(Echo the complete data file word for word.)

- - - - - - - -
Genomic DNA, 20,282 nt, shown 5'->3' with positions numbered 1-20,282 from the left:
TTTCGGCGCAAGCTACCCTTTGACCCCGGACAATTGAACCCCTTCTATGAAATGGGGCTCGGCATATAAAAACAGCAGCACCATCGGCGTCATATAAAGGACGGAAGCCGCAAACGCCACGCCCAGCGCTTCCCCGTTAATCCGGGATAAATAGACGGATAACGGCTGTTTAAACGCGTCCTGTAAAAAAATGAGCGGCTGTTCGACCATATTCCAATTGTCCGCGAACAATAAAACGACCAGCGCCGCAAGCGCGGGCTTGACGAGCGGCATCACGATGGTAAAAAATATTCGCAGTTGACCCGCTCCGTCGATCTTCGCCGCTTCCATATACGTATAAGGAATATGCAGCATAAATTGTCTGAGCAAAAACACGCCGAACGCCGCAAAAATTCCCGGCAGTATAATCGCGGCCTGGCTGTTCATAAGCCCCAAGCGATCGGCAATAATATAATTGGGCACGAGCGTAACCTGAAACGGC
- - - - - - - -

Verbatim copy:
Genomic DNA, 20,282 nt, shown 5'->3' with positions numbered 1-20,282 from the left:
TTTCGGCGCAAGCTACCCTTTGACCCCGGACAATTGAACCCCTTCTATGAAATGGGGCTCGGCATATAAAAACAGCAGCACCATCGGCGTCATATAAAGGACGGAAGCCGCAAACGCCACGCCCAGCGCTTCCCCGTTAATCCGGGATAAATAGACGGATAACGGCTGTTTAAACGCGTCCTGTAAAAAAATGAGCGGCTGTTCGACCATATTCCAATTGTCCGCGAACAATAAAACGACCAGCGCCGCAAGCGCGGGCTTGACGAGCGGCATCACGATGGTAAAAAATATTCGCAGTTGACCCGCTCCGTCGATCTTCGCCGCTTCCATATACGTATAAGGAATATGCAGCATAAATTGTCTGAGCAAAAACACGCCGAACGCCGCAAAAATTCCCGGCAGTATAATCGCGGCCTGGCTGTTCATAAGCCCCAAGCGATCGGCAATAATATAATTGGGCACGAGCGTAACCTGAAACGGC